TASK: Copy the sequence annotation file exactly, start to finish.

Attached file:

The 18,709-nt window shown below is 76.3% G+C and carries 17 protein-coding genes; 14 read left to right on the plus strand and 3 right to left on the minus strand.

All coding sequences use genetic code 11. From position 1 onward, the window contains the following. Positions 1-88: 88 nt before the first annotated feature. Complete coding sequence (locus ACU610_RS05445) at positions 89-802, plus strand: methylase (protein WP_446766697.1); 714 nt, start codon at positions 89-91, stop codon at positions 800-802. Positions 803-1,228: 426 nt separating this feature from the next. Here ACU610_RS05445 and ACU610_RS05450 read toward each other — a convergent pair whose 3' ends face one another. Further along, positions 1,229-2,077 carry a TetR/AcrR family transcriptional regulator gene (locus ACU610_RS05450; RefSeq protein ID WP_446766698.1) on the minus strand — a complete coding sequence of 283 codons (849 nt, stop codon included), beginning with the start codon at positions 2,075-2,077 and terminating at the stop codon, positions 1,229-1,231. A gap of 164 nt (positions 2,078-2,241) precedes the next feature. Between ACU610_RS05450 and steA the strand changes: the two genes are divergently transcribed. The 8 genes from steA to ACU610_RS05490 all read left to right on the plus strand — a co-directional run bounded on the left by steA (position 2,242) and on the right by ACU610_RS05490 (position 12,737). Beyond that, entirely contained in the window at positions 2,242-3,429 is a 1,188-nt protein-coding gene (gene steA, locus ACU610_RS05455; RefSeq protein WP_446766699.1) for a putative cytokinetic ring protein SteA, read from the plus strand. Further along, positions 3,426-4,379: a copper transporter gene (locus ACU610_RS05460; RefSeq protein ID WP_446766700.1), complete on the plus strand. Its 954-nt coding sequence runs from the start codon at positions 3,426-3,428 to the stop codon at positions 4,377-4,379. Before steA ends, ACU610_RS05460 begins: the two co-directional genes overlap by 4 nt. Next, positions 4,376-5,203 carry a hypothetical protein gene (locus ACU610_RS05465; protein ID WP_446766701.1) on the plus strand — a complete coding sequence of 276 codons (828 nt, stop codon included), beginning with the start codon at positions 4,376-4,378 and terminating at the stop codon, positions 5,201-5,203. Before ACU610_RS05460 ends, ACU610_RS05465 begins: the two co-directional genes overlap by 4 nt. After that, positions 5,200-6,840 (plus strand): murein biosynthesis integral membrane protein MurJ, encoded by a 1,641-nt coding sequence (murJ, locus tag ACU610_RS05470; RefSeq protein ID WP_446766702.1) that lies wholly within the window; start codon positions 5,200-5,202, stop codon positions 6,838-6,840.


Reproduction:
The 18,709-nt window shown below is 76.3% G+C and carries 17 protein-coding genes; 14 read left to right on the plus strand and 3 right to left on the minus strand.

All coding sequences use genetic code 11. From position 1 onward, the window contains the following. Positions 1-88: 88 nt before the first annotated feature. Complete coding sequence (locus ACU610_RS05445) at positions 89-802, plus strand: methylase (protein WP_446766697.1); 714 nt, start codon at positions 89-91, stop codon at positions 800-802. Positions 803-1,228: 426 nt separating this feature from the next. Here ACU610_RS05445 and ACU610_RS05450 read toward each other — a convergent pair whose 3' ends face one another. Further along, positions 1,229-2,077 carry a TetR/AcrR family transcriptional regulator gene (locus ACU610_RS05450; RefSeq protein ID WP_446766698.1) on the minus strand — a complete coding sequence of 283 codons (849 nt, stop codon included), beginning with the start codon at positions 2,075-2,077 and terminating at the stop codon, positions 1,229-1,231. A gap of 164 nt (positions 2,078-2,241) precedes the next feature. Between ACU610_RS05450 and steA the strand changes: the two genes are divergently transcribed. The 8 genes from steA to ACU610_RS05490 all read left to right on the plus strand — a co-directional run bounded on the left by steA (position 2,242) and on the right by ACU610_RS05490 (position 12,737). Beyond that, entirely contained in the window at positions 2,242-3,429 is a 1,188-nt protein-coding gene (gene steA, locus ACU610_RS05455; RefSeq protein WP_446766699.1) for a putative cytokinetic ring protein SteA, read from the plus strand. Further along, positions 3,426-4,379: a copper transporter gene (locus ACU610_RS05460; RefSeq protein ID WP_446766700.1), complete on the plus strand. Its 954-nt coding sequence runs from the start codon at positions 3,426-3,428 to the stop codon at positions 4,377-4,379. Before steA ends, ACU610_RS05460 begins: the two co-directional genes overlap by 4 nt. Next, positions 4,376-5,203 carry a hypothetical protein gene (locus ACU610_RS05465; protein ID WP_446766701.1) on the plus strand — a complete coding sequence of 276 codons (828 nt, stop codon included), beginning with the start codon at positions 4,376-4,378 and terminating at the stop codon, positions 5,201-5,203. Before ACU610_RS05460 ends, ACU610_RS05465 begins: the two co-directional genes overlap by 4 nt. After that, positions 5,200-6,840 (plus strand): murein biosynthesis integral membrane protein MurJ, encoded by a 1,641-nt coding sequence (murJ, locus tag ACU610_RS05470; RefSeq protein ID WP_446766702.1) that lies wholly within the window; start codon positions 5,200-5,202, stop codon positions 6,838-6,840.